More banks lift interest rates

Last updated 10:35 13/06/2014

Relevant offers


Some broadband users can be in for a nasty surprise when they move house Southern Cross pays out more than $3m in pet insurance claims Improved housing affordability won't last, researcher says House price rise prompts interest in coastal property Semble 'tap and go' payment app off to a slow start Commerce Commission receives dozens of complaints about controversial telco Grant Straker fortune favours the brave Southern Cross Travel Insurance calls foul on 'illusory' benefits Parents waiting longer for an empty nest Disputes Tribunal finds Spark 'arguably' doubling up on fees

ASB and The Co-operative Bank have followed ANZ's lead and passed on the latest Official Cash Rate increase to home loan borrowers in full.

Yesterday the Reserve Bank raised its key interest rate to 3.25 per cent, as was widely expected.

ANZ was quick to announce it would match the rise, increasing its floating and flexible rates by 25 basis points this month.

The Co-operative Bank followed suit yesterday evening, as did ASB this morning, with both passing on the full 25 basis points.

Kiwibank and BNZ are also yet to move, but Westpac is the bank to watch, as the only major lender to hold its floating rate under 6 per cent so far.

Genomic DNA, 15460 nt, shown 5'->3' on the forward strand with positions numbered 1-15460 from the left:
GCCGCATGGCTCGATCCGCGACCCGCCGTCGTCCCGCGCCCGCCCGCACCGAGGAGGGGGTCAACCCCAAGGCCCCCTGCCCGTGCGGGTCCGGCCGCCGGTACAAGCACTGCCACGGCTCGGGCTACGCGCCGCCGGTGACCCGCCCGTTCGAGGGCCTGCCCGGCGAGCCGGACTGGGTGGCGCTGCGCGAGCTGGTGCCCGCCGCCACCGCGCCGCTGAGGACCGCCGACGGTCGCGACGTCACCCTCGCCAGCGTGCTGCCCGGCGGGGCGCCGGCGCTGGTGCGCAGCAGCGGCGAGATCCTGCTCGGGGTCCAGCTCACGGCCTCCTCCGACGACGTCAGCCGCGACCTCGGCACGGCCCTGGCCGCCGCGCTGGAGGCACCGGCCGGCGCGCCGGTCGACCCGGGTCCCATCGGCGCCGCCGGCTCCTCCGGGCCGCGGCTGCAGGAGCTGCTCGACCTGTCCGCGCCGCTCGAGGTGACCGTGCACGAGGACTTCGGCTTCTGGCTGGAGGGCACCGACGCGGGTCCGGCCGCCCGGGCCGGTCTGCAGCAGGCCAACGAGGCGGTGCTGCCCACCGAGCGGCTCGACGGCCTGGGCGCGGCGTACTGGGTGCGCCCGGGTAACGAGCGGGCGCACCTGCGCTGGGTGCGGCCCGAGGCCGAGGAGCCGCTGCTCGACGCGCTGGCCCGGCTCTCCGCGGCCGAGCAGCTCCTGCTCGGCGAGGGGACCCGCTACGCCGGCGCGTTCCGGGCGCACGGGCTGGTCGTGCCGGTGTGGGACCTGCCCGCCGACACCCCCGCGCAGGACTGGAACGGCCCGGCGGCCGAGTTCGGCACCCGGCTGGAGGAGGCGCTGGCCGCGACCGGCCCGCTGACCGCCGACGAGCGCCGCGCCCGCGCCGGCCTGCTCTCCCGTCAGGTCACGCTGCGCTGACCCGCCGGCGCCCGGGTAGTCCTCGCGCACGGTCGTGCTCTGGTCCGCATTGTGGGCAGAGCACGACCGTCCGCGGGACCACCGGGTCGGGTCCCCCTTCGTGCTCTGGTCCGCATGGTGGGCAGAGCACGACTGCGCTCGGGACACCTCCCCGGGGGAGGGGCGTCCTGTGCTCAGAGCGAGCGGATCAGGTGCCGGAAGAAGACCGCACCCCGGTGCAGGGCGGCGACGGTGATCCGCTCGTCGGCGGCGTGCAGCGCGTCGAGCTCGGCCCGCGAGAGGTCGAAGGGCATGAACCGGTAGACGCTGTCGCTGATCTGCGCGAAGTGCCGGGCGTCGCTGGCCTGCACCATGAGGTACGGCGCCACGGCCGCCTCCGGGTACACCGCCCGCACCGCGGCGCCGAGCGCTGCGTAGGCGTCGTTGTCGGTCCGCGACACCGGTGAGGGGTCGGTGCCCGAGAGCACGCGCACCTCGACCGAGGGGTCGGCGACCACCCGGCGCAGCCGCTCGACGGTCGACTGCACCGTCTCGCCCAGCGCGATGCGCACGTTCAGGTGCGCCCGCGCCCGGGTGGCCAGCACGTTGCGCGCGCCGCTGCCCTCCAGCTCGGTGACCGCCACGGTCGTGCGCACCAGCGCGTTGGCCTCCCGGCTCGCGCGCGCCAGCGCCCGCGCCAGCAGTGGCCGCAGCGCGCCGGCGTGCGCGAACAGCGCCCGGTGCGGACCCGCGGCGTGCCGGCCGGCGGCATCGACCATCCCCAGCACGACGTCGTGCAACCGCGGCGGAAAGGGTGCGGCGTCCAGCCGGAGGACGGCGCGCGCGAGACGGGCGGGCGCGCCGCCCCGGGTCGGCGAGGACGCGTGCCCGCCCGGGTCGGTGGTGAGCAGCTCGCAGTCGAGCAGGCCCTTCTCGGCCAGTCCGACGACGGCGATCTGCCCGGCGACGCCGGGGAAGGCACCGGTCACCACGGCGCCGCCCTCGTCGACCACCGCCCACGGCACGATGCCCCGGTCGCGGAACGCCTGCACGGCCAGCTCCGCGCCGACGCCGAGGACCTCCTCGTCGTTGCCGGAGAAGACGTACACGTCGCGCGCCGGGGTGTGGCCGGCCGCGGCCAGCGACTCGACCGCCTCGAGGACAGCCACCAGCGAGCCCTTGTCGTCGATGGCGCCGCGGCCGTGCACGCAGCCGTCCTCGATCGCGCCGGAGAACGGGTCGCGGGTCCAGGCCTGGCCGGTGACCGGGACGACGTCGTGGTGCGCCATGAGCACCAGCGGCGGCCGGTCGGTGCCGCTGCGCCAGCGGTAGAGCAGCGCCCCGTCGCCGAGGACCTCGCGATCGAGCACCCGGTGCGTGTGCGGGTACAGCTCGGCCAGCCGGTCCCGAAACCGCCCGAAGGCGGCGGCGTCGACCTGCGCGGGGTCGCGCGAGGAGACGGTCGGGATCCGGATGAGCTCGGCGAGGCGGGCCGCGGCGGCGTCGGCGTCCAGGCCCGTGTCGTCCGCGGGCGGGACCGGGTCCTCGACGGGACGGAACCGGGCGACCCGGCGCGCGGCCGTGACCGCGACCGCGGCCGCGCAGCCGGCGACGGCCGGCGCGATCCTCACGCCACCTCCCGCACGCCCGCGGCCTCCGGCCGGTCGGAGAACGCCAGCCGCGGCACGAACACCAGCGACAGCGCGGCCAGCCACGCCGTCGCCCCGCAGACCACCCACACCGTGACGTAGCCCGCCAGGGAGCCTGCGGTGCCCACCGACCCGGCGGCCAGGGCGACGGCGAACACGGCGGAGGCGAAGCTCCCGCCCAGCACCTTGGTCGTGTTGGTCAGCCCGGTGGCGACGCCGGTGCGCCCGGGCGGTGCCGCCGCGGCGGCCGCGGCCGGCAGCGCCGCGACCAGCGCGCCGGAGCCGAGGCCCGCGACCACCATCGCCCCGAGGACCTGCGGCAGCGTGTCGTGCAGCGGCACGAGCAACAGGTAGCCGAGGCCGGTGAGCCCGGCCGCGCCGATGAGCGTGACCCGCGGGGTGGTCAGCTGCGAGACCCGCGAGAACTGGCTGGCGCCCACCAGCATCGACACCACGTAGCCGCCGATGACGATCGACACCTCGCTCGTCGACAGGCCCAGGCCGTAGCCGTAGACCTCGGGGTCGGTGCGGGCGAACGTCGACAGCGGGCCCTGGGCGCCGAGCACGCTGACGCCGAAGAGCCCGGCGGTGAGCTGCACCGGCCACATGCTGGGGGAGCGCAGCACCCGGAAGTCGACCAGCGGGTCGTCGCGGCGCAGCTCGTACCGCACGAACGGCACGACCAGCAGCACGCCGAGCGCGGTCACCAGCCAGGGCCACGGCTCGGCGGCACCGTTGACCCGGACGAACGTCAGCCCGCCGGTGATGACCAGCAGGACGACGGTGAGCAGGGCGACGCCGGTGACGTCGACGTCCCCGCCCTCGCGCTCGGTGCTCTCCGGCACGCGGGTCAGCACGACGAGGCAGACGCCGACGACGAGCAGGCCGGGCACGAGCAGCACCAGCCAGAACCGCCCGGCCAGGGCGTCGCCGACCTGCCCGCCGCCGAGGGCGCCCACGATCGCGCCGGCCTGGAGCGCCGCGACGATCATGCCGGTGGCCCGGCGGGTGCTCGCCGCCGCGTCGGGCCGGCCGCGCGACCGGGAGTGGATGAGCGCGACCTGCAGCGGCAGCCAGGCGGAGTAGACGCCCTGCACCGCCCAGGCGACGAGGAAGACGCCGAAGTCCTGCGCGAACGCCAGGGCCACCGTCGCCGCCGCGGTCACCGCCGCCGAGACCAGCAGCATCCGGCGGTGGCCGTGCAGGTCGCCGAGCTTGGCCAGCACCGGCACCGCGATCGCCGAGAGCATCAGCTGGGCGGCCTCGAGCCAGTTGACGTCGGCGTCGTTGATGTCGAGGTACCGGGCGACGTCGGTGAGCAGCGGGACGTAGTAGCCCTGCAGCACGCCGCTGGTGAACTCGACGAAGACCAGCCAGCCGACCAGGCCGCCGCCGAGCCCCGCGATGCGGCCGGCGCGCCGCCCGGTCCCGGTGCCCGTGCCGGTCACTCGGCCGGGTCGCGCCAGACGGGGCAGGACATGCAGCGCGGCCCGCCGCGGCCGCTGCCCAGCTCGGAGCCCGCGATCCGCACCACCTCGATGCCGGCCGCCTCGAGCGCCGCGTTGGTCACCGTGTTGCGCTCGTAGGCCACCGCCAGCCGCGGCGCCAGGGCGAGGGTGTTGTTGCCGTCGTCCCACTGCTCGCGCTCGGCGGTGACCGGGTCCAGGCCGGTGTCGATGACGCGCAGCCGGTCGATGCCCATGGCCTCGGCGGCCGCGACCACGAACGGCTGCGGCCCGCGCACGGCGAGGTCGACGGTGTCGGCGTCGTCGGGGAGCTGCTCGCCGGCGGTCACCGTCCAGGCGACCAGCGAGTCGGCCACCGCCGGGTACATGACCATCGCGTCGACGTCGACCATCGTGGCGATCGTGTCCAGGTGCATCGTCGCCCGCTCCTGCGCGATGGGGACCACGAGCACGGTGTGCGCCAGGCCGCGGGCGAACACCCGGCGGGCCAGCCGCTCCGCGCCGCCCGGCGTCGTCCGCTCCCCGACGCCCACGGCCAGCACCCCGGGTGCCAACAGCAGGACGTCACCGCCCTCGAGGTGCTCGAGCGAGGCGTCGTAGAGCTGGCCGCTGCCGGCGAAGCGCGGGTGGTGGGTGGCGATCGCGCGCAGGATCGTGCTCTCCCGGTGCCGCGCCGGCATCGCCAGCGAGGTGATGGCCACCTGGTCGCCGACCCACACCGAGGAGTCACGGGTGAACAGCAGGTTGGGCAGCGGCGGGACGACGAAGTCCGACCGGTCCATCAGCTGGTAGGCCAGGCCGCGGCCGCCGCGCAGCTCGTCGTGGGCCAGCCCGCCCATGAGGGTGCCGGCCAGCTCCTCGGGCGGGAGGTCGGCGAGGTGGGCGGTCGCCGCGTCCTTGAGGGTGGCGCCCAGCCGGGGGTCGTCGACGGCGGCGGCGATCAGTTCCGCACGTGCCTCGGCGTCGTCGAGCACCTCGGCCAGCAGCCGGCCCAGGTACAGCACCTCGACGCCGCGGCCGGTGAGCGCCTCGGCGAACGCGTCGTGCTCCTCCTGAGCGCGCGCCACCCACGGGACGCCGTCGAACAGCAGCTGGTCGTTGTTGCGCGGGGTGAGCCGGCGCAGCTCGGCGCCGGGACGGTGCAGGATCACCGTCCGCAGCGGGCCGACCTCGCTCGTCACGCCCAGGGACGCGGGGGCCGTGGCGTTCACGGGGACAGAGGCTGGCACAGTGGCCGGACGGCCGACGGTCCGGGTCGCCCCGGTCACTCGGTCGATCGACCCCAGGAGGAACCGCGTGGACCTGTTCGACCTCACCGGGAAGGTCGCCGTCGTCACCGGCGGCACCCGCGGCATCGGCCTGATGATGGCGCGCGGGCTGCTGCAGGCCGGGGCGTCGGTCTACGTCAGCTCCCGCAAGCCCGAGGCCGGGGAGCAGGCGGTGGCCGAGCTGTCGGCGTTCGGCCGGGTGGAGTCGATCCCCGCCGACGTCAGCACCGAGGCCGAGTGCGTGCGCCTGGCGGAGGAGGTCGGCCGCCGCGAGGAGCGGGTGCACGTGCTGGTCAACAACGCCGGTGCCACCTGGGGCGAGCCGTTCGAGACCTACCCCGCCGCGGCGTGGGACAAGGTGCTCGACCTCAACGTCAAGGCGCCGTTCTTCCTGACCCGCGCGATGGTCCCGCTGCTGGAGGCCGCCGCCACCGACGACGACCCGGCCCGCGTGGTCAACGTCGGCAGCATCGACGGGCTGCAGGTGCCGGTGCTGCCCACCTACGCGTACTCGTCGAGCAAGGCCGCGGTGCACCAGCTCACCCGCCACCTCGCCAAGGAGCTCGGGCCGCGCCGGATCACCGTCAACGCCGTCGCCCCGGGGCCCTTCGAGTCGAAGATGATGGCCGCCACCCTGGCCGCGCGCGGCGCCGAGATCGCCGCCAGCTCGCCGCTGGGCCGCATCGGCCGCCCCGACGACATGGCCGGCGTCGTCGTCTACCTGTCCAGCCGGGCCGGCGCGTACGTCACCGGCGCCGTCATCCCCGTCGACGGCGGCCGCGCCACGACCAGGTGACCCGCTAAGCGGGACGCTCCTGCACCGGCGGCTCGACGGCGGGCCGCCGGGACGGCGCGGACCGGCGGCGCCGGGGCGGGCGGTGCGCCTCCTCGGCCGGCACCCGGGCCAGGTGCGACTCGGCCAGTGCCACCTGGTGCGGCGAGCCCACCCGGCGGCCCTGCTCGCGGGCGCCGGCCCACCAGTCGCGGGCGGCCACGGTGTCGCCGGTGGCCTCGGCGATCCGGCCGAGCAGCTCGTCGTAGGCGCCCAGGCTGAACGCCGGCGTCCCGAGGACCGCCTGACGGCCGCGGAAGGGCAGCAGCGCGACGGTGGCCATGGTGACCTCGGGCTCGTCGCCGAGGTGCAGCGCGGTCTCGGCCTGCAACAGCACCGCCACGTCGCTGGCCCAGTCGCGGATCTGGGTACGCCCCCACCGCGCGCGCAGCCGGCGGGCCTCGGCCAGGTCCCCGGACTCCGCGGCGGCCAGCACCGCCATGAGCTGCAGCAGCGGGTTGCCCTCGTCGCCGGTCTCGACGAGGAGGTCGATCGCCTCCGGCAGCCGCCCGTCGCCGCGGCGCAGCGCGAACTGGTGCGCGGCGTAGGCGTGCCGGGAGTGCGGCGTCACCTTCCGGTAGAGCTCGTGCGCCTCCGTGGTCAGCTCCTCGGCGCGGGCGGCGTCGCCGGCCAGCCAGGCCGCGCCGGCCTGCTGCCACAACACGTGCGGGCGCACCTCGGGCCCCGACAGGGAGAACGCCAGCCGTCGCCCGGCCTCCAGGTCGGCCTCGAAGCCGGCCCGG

While the OCR is closely tied to floating mortgage rates, economists also expect the latest hike to send fixed home loan prices higher.

That was because the Reserve Bank's resolve to continue its planned schedule of increases had caught the market by surprise, sending longer-term "swap" rates up sharply.

The attractive fixed rate specials that have popped up in recent weeks are expected to vanish.

Already, The Co-Operative Bank has increased its fixed home loan rates up to two years by roughly 15-20 basis points.

The Reserve Bank is forecasting the OCR to be as high as 5 per cent by the end of 2017.

While that will put further pressure on borrowers, it brings welcome relief to savers and retirees, many of whom rely on investment income.

ANZ's mortgage hikes were accompanied by an increase of its high-interest savings account interest, from 4.25 per cent to 4.50 per cent.

ASB increased its term deposit rates from one month to one year by 15 to 25 basis points, and The Co-operative Bank increased two deposit rates by 20 and 30 basis points.

Ad Feedback

- Stuff


Special offers

Featured Promotions

Sponsored Content